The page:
Pretty Pico Macropad Eases Transition Back To Office

[Thomas “Mel” Maillioux] is no stranger to the custom mechanical keyboard game — and faced with having to return to the office, they decided to whip up a sweet little macropad to both commemorate the occasion and make work a bit easier.

This cotton candy-colored block of beauty was designed to pay homage to [Mel]’s favorite joystick, the TRS-80 self-centering number with the single red, square button, and it looks fantastic. They started this journey by studying the key legends on their laptop to determine which macros might serve them best, based on which legends were the most worn.

Fortunately, all the macros they wanted to use — lock the workstation, save the current, active file, minimize/restore all windows, snap windows to the right or left, and volume control — are all macro’d already within Windows, so that made things rather easy.

Hardware-wise, it doesn’t get much easier than a Raspberry Pi Pico, some mechanical switches, an old USB cable, and donor CAT5 pairs so it looks pretty inside and out. Plus, the handy rotary encoder volume knob will mute and un-mute when pressed. We think the snap-fit enclosure looks great, and it needs no supports to boot. If you want to make your own, be sure to check out the repo.

Okay, we lied: macro pad making does get easier, provided you have access to a 3D-printer.

Via MKKC Discord

33 thoughts on “Pretty Pico Macropad Eases Transition Back To Office

      1. The creator’s article claimed it was a coincidence that it came out in the “non-binary flag colors”, so it may not be intentional. That, or they do a bit of trolling. Regardless, they seem cool about it.

  1. I think this is a case where an Arduino would have been a better fit, where you can emulate a HID keyboard and gets tonnes of I/O.

    Whilst the outside looks nice, the inside is a rats nest. At the very least it needs some hot glue, heat shrink or electrical tape – it’s a short waiting to happen otherwise. Also suggest to print a knob for the variable.

    Also on the GitHub we get STLs only.

    1. Hey, thanks for your comment! Yeah, the inside of the pad is a rat’s nest – you should have seen it *before* I braided some of the cables together, it was even worse!

      I opened up the key pad this morning to answer another commenter’s question about the test pads on the back of the Pico, so I will add some electrical tape and a few dots of hot glue for insulation as you suggested.

      Also, the code for the key pad is available under “Pico macro keyboard code (switches, rotary click, volume control).py” in the GitHub repo! It’s probably a mess, but it’s a functional mess!

  2. Creator: pls fix the stl base bottom file, it has DEFECTS
    There is nothing SNAP.
    See the pictures close up.
    See the top / bootom parts fingers, nothing locks the parts in place.
    No good

    1. Hi there! Locking parts is an interesting suggestion, and I will definitely consider it if I do a version 2. At the moment though I have no plans for it but you’re welcome to tweak the design for yourself based on the STL files in the GitHub repo and the embedded Fusion360 exploded view in my write-up!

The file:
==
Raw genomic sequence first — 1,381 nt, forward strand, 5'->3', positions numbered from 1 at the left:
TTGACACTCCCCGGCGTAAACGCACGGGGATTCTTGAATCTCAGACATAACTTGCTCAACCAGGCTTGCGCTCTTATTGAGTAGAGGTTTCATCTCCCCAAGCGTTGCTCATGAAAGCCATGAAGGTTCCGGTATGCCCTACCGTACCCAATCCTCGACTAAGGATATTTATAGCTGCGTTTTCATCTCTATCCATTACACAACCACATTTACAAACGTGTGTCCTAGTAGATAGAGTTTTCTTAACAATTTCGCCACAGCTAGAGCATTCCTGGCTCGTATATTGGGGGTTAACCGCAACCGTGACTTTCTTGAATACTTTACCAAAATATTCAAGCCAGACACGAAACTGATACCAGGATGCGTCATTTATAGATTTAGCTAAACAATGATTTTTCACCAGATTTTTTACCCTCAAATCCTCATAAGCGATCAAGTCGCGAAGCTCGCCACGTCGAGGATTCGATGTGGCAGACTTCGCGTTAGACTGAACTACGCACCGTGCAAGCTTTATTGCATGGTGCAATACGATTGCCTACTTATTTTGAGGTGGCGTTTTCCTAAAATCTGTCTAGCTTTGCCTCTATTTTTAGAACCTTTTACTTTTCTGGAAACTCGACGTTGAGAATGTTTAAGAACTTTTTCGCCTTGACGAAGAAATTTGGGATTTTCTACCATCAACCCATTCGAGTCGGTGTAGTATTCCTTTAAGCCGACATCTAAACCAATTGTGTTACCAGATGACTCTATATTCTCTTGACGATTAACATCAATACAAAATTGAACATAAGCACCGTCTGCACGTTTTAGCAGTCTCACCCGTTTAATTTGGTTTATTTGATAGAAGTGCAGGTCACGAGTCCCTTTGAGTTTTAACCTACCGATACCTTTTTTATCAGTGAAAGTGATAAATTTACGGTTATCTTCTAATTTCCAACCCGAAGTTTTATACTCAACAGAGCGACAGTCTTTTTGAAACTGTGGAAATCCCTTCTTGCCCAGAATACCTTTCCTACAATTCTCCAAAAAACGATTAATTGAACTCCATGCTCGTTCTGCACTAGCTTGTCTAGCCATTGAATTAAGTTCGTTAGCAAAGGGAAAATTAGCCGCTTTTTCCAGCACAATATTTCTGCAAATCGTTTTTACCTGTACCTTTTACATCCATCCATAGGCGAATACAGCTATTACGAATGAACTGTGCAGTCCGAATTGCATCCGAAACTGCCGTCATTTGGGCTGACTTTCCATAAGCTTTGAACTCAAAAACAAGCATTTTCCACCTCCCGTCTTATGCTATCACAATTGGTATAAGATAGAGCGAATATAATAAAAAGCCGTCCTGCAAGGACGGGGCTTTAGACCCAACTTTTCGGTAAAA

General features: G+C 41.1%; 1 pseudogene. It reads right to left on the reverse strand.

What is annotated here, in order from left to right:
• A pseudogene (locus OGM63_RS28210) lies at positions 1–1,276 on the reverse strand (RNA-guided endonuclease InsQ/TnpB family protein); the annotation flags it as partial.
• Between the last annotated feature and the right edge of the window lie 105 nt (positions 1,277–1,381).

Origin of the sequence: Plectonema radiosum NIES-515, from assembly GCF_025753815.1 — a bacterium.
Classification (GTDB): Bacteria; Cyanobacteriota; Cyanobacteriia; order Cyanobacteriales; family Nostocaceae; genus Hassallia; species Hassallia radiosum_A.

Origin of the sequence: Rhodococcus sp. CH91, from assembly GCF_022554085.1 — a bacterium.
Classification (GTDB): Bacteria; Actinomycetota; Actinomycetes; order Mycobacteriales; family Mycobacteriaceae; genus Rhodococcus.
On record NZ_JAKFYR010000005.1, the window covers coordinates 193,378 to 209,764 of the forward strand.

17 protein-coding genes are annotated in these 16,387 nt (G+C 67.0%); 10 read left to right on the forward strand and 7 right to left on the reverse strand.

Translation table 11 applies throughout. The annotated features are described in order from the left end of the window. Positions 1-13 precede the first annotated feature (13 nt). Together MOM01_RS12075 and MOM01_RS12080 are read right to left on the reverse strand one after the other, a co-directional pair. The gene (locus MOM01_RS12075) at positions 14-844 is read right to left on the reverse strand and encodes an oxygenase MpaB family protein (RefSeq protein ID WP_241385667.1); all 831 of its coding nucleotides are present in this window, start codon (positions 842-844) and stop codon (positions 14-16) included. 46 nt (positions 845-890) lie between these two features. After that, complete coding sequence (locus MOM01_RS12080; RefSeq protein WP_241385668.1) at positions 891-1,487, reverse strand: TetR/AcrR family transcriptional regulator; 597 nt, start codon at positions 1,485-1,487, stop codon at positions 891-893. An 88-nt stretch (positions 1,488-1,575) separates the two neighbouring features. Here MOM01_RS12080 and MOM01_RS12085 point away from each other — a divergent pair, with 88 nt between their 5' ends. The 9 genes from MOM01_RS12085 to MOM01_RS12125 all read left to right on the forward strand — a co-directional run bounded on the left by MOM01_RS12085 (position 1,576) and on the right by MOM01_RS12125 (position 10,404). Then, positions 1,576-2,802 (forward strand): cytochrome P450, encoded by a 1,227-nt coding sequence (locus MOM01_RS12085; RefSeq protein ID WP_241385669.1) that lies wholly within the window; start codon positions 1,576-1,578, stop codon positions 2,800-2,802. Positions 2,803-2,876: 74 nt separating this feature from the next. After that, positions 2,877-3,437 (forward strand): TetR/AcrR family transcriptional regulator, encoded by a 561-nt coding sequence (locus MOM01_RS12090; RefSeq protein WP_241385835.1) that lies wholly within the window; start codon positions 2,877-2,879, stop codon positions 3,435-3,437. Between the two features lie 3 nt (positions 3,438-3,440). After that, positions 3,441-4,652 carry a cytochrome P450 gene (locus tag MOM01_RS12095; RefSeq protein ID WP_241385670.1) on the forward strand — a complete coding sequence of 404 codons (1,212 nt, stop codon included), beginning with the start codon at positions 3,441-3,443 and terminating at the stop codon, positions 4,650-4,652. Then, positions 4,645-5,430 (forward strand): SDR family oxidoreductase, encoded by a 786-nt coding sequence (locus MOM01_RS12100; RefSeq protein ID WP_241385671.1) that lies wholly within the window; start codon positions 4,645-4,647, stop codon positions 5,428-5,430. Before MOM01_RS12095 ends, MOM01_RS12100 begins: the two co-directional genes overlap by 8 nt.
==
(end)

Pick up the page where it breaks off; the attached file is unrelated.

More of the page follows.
The code for the keyboard is available in the GitHub repo under “Pico macro keyboard code (switches, rotary click, volume control).py”. It might not be very well commented, but it’s a good place to start!

  3. I’m not going back to office ;) I’m not sure what the use is of a keypad like this, it will move your hand away from mouse or keyboard slowing down your work. Turning this into foot paddles might be a thing.
    Many applications, including office auto save documents so no save current file necessary :) But it’s a nice build!

        1. Hi there! Thanks for your comments.

          Yes, these two test points do carry data! It’s mentioned in the Pi Pico datasheet, sections 2.1 and 2.2. It IS a game changer!

          I reopened the macro key pad to double check before answering your question this morning: TP2 is the USB DM (negative) and TP3 is the USB DP (positive). The green data wire in the USB cable for the key pad is soldered to TP3, and the white data wire is soldered to TP2.

          1. Thank you for the reply.

            I wonder why the made data -ve be DM.

            I just love the possibility of not having to use the USB port, I’ve had way too many snap off and totally ruins my day. Plus it gets rid of carrying around another cord.

            I saw the code but couldn’t figure out how to change how you make the functions. I only have dealt with arduinos coding so am hoping to learn the code later.

            Many thanks for the reply. Great project.

  4. So… what pronouns does Mel use? I see he/him but I also see they/them… Also, trans pride 🏳️‍⚧️🏳️‍⚧️🏳️‍⚧️🏳️‍⚧️🏳️‍⚧️😍😊
    Good job, it looks awesome

    1. It looks like the one occurrence of “he” may have been a mistake, I believe “they/them” is correct for the hacker as they identify as non-binary.

      As for the hack itself, I dig it! Unfortunately the only PLA I have available right now is black and a temperature-sensitive spool that changes from pink to creamsicle orange when exposed to body heat, though now that I think of it that would look cool too.

        1. I actually made some safety whistles out of it as gifts for friends and family last year, it’s interesting to see it go from pink all over to orange where the fingers grip it and the lips cover it. As a keyboard I can see it showing off the most used keys much faster than the usual plastic wear patterns we end up with on normal keyboards. I don’t have time for another project just now, but if I get around to making keycaps at some point I’ll definitely let you know! :-)

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